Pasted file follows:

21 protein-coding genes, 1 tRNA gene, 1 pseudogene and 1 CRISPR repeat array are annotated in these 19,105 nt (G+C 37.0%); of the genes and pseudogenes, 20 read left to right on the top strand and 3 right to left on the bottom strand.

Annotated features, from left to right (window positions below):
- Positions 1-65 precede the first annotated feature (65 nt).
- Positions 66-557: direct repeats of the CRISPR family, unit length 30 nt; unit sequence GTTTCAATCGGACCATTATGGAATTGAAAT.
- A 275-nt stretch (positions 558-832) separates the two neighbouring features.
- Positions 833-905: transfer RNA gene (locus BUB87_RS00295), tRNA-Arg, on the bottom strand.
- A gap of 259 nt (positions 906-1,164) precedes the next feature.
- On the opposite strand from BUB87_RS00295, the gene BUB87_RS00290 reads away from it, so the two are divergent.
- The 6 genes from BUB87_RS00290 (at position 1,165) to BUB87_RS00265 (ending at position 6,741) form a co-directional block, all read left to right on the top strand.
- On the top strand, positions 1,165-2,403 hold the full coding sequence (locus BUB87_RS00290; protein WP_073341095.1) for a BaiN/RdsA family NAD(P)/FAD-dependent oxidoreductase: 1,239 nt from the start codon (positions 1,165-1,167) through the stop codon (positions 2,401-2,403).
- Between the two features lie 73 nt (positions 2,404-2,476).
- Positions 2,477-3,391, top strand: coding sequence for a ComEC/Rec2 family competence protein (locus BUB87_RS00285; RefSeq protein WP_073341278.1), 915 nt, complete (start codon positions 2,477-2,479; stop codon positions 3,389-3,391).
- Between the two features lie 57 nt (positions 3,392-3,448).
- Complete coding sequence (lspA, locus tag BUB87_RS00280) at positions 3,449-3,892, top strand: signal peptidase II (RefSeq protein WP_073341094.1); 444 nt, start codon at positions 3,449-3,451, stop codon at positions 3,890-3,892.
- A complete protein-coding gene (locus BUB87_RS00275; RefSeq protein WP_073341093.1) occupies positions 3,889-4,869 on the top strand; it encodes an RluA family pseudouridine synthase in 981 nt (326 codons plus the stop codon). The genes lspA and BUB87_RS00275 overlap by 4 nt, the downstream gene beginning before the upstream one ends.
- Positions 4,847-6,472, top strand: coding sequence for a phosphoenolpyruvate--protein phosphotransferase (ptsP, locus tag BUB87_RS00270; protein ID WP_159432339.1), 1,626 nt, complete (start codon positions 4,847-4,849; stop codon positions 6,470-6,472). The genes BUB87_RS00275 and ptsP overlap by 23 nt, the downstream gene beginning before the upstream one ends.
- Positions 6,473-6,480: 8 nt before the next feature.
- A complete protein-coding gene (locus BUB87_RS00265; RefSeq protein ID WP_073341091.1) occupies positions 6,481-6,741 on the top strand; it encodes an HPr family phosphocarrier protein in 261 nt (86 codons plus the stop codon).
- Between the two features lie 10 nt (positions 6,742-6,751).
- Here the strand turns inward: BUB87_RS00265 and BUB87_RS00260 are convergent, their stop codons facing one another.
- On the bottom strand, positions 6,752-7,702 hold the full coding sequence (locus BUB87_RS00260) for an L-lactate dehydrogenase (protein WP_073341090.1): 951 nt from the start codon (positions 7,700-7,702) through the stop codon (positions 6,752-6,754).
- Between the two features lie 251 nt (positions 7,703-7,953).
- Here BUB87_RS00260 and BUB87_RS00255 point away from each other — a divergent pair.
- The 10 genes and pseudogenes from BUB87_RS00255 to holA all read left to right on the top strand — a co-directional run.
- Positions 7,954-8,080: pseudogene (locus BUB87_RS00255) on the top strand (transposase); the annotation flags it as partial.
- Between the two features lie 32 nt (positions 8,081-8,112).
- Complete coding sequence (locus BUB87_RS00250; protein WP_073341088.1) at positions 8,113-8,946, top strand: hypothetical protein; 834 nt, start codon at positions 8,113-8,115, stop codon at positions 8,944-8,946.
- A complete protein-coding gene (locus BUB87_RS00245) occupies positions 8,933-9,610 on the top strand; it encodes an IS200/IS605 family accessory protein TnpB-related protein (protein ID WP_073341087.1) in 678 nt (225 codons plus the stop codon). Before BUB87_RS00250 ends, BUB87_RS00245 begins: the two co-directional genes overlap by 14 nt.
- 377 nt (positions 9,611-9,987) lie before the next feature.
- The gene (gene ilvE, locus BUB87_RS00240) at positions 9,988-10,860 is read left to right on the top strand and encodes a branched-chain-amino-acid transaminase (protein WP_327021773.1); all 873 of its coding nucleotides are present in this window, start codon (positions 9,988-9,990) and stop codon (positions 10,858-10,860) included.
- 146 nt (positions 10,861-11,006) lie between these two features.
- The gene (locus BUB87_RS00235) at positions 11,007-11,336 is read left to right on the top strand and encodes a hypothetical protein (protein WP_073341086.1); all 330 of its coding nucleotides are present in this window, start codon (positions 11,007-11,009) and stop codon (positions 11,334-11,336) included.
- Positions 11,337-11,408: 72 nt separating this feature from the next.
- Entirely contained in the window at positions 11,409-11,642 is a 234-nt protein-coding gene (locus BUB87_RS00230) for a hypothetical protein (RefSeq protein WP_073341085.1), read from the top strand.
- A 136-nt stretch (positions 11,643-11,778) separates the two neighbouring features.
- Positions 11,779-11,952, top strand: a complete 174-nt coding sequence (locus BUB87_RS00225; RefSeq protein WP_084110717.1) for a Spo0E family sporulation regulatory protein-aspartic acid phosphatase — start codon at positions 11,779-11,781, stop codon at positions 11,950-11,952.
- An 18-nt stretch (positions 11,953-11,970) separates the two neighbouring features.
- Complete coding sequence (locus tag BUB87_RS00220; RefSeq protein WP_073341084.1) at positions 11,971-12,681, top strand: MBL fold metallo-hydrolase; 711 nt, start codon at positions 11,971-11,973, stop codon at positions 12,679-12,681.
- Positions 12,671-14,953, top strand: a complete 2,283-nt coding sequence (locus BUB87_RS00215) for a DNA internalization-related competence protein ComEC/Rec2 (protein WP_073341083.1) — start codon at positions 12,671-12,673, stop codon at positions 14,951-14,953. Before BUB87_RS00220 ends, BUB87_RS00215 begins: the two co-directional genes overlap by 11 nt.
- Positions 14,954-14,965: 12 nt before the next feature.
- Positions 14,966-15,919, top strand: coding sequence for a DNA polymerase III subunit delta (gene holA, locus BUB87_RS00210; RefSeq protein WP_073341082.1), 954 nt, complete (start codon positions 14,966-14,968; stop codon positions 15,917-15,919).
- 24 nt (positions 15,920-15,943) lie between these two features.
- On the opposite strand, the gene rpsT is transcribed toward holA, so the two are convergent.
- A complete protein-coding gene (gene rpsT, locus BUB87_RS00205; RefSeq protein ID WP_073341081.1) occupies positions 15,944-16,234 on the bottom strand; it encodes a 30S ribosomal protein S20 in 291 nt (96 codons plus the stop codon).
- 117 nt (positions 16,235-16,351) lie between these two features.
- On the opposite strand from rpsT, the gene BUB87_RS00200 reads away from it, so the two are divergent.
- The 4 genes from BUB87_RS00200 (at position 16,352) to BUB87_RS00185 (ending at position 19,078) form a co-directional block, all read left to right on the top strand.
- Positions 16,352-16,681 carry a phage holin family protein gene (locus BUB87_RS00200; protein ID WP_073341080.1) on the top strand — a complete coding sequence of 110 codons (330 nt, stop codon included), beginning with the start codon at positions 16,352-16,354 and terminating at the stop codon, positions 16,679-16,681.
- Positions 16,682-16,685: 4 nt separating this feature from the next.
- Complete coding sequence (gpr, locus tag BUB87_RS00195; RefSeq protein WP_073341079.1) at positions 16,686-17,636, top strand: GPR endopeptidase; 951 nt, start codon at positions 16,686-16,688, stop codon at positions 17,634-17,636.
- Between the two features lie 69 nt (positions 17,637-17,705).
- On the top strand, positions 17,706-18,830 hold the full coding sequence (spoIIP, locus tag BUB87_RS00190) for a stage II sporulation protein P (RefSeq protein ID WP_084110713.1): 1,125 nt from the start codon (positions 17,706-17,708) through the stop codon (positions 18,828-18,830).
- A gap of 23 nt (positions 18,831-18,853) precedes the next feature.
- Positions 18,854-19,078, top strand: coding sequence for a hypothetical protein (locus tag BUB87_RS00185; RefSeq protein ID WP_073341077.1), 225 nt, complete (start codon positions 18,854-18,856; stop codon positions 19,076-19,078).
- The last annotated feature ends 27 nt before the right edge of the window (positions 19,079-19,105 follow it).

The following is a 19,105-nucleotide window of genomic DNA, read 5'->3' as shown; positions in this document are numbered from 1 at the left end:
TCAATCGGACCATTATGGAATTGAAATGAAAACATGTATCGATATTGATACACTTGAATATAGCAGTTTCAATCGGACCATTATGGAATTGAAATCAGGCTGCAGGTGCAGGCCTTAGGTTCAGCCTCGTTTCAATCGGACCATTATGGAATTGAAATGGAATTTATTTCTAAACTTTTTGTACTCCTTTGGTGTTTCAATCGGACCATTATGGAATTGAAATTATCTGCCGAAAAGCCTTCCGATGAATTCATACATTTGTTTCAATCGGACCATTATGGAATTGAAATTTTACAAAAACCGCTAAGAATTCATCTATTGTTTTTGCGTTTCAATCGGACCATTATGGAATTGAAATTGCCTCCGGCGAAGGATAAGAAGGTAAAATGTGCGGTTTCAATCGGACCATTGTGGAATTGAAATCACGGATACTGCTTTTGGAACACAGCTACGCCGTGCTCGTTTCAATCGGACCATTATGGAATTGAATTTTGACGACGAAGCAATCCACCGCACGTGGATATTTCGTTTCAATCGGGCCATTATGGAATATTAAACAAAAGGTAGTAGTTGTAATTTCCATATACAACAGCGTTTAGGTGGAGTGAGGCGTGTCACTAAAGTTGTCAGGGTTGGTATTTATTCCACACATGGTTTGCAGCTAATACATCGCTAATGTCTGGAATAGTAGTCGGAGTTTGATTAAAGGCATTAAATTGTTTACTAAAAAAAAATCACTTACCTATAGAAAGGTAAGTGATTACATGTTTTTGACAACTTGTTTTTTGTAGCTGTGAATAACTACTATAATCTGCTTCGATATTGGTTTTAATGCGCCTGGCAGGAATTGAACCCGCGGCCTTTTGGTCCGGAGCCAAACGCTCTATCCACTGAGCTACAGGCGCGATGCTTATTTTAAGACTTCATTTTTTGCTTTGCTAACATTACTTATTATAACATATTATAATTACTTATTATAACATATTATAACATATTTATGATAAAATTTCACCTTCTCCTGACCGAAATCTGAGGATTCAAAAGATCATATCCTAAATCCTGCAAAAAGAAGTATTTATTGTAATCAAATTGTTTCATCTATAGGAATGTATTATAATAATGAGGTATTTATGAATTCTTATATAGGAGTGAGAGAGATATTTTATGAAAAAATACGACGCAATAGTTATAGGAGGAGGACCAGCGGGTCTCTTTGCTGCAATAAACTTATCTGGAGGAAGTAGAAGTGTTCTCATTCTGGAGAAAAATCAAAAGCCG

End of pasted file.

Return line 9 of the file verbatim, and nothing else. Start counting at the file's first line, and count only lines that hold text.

- The 6 genes from BUB87_RS00290 (at position 1,165) to BUB87_RS00265 (ending at position 6,741) form a co-directional block, all read left to right on the top strand.